When in grade school I used to buy a box of Indian brand pumpkin seeds now and then for two cents. Pumpkin seeds are yellow when raw and golden brown when roasted, but Indian brand seeds were white from the coating of salt on them. When in my early twenties I found that one could still buy them, but for twenty-five cents a box. I also found that I must have had a very high tolerance for salt in my childhood.
Now I think of those pumpkin seeds rarely. I thought of them this week, for many of the streets in Washington are covered with a fine dusting of salt. It is not as opaque as the salt on the pumpkin seeds, but for coverage it comes closer than any culinary application I can think of. Here and there cars leave faint salt clouds behind them as they go. I think that the urge to apply salt has increased since I have lived here. I do walk more and have more time to look than I sometimes have had, so that accounts for some of the increase in what I see. On the other hand, I can remember driving about 200 yards of 16th St. NW with a car that was not entirely in my control, with cars before, beside, and behind me that had no more traction than mine did. That was between ten and fifteen years ago; it would not happen with salt applied to the roads the way it is now.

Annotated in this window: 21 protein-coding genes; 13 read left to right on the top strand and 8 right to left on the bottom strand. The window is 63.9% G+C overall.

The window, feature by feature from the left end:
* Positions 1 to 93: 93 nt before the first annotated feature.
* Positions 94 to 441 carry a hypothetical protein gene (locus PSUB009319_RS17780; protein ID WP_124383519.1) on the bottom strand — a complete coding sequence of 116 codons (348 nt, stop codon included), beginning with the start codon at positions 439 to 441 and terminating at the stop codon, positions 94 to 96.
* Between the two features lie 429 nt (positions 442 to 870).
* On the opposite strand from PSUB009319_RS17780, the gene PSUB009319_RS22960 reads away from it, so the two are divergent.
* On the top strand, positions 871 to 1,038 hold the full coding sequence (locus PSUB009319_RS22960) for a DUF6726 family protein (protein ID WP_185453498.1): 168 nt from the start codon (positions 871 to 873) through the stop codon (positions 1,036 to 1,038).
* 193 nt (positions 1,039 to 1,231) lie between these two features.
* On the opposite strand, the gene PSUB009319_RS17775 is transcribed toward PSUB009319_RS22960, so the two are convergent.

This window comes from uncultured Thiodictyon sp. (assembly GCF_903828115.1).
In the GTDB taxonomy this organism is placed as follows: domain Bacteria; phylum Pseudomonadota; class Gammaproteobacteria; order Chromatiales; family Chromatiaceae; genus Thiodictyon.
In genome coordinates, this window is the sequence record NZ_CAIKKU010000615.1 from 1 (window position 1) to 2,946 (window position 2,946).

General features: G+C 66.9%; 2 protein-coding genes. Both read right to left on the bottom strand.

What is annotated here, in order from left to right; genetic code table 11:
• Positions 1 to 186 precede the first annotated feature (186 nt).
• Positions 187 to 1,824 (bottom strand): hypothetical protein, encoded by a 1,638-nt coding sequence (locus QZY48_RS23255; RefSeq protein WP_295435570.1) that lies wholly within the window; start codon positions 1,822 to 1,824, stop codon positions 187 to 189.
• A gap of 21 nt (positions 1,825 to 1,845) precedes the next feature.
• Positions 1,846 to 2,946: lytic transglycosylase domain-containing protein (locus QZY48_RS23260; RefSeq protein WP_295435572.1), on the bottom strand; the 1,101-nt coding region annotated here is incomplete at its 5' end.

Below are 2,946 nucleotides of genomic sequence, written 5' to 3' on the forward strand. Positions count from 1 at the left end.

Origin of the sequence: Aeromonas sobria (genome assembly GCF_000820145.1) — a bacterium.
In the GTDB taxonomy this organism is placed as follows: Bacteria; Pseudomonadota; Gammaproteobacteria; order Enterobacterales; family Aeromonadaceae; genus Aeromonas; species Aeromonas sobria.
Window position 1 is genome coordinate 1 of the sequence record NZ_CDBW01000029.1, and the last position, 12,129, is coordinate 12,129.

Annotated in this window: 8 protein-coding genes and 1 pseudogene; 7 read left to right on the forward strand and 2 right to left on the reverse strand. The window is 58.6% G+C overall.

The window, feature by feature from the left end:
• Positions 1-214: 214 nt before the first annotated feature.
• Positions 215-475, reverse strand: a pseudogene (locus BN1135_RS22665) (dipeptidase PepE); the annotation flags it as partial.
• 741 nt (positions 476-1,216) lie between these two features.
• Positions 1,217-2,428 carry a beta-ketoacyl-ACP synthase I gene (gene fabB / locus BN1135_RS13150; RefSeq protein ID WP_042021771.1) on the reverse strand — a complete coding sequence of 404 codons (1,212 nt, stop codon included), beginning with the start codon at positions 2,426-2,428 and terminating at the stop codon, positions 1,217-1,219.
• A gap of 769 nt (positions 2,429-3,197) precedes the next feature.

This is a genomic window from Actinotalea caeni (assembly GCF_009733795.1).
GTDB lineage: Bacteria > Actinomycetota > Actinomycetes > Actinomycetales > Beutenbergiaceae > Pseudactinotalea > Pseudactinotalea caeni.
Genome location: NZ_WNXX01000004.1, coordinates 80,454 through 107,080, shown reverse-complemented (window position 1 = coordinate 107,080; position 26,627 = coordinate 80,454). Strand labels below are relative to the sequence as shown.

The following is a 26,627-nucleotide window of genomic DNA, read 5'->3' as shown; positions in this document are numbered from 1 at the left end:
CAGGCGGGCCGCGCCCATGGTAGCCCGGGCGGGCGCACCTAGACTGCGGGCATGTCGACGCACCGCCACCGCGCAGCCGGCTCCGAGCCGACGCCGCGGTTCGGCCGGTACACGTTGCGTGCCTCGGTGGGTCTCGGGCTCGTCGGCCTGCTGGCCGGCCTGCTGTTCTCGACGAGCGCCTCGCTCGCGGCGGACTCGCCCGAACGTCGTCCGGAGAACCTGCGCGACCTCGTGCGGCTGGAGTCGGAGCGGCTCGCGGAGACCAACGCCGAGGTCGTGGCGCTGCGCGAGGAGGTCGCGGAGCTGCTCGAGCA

It might not happen with salt applied more sparingly. Perhaps the experience of a few more winters will help the local authorities find a sufficient but lower level.